Can Any of This Summer’s Documentaries Match Last Year’s Slew of Hits?

2019’s docs don’t have “RBG” or Mister Rogers’ appeal, but a surprise may be in store

This time a year ago, the Ruth Bader Ginsburg documentary “RBG” was proving to be a boon for arthouse and indie movie theaters nationwide, becoming the first of several hit summer documentaries. But in 2019, are there any docs that can keep the genre’s hot streak rolling?

Already this year, we’ve seen one documentary find some mainstream success. Neon/CNN Films’ “Apollo 11” rode a mix of strong marketing, critical acclaim and IMAX support to an $8.6 million box-office total during its  approximately 600-screen theatrical run.

That comes off of a 2018 in which five documentaries grossed more than $10 million, the most titles the genre has seen pass that milestone in a single calendar year. Among them were “RBG,” ($14 million) the Mister Rogers doc “Won’t You Be My Neighbor?” ($22.8 million) and the Oscar-winning “Free Solo” ($17.5 million).

This summer, it’s unlikely that such heights will be matched. The docs being released, particularly those that are profiles of famous individuals, don’t have the draw of a beloved Supreme Court Justice or a children’s television host. But there still might be some surprises in store, as was the case last year when “Three Identical Strangers” came out of nowhere to gross $12.3 million and earn an Oscar nomination. Sometimes, a stranger-than-fiction premise or strong word of mouth can be enough to build an unexpected doc hit.

“‘Three Identical Strangers’ was something that came out of nowhere, with a story as strong as any drama you could see in theaters,” said Comscore’s Paul Dergarabedian. “A lot of early viewers told their friends ‘You have to see this,’ and that brought in a steady flow of moviegoers throughout its run.”

There are two films that might have a bizarre enough pitch to bring in the curious. In June, Neon will release the Sundance hit “This One’s For The Ladies,” a raunchy but crowd-pleasing tale about a group of women who turn a New Jersey karate dojo into a male strip joint to raise funds to support their community. Critics have praised the film for going beyond just titillation and showing the sense of love and bonding between the women that hold these events.

On the darker side, there’s Magnolia’s “Cold Case Hammarskjöld,” an investigative film that, like “Three Identical Strangers,” concerns a case that turns out to be far more twisted than it first seems. The doc follows an investigation by director Mads Brugger into a 1961 airplane crash that killed UN General Secretary Dag Hammarskjöld, which finds that the plane was actually shot down by a mercenary. What unfolds is a macabre story of sabotage and racism.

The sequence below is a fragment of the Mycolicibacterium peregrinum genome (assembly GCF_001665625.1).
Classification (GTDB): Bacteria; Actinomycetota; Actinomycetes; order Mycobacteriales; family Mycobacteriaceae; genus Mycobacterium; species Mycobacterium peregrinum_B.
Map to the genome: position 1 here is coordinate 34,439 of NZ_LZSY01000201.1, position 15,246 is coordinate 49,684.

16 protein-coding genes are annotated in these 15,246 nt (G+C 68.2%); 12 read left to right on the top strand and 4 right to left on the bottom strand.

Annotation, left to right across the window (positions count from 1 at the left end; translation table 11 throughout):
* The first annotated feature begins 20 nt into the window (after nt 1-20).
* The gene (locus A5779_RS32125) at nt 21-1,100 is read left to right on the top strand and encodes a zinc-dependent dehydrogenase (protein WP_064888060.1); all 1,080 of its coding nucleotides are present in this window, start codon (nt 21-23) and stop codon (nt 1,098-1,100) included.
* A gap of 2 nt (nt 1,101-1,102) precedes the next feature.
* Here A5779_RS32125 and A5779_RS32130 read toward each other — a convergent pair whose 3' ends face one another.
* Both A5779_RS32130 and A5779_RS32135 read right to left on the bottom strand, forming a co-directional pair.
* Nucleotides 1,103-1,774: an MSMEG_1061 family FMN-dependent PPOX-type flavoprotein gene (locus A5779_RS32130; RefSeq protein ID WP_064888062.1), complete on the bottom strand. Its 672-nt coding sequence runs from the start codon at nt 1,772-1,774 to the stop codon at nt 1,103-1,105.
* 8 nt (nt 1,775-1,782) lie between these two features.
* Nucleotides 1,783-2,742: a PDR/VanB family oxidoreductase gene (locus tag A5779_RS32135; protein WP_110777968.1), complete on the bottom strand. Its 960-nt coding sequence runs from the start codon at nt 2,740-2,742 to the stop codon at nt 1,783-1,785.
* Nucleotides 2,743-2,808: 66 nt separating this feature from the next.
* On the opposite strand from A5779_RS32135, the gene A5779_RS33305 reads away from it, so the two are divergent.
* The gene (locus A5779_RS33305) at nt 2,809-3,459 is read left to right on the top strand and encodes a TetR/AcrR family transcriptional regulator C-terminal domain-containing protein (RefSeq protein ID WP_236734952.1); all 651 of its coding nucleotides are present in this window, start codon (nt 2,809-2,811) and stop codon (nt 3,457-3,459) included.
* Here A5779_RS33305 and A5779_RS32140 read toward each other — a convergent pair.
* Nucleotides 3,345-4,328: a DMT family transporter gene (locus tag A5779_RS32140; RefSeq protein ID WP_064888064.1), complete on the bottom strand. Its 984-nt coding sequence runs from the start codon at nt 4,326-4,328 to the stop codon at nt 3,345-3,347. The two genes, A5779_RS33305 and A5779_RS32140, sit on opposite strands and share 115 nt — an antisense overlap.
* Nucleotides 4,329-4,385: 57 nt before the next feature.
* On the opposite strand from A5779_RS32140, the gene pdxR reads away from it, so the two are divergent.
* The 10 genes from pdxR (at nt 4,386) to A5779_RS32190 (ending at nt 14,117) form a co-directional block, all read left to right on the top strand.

Musical documentaries will also be plentiful this summer. CBS Films will release Ron Howard’s “Pavarotti,” a look into the life of the iconic Italian opera singer and his struggles to balance his family with his career and philanthropic endeavors. Sony Pictures Classics will release a documentary on David Crosby, while Greenwich Entertainment will release “Echo In The Canyon,” a film about the 1960s folk explosion in Laurel Canyon that features Tom Petty’s final on-camera interview.

Even if summer 2019 doesn’t see another explosion of doc hits, the commercial potential in nonfiction films is here to stay, and not just in theaters. The explosion of digital media has created new avenues for documentarians to put their films in front of a huge audience. And that’s turned several documentaries into the subject of major bidding wars, like when the Alexandria Ocasio-Cortez campaign doc “Knock Down The House” was bought by Netflix for $10 million.

“The ’30 for 30’ films became a hit for ESPN, there were the dueling Fyre Festival documentaries by Netflix and Hulu, and TV documentaries like ‘Surviving R. Kelly’ and ‘Leaving Neverland’ have made national headlines,” said Dergarabedian.

“People have realized again that documentaries can provide great true stories, and a lot of them are now available with the push of a button. That’s good news for theaters too, because that increases the amount of people who are looking for good docs to see in theaters,” he added. “Even if those docs only combine to make $90 million at most for the box office, that’s still $90 million theaters wouldn’t otherwise have, and it means they can rely a little bit less on waiting for the next big blockbuster to come around.”

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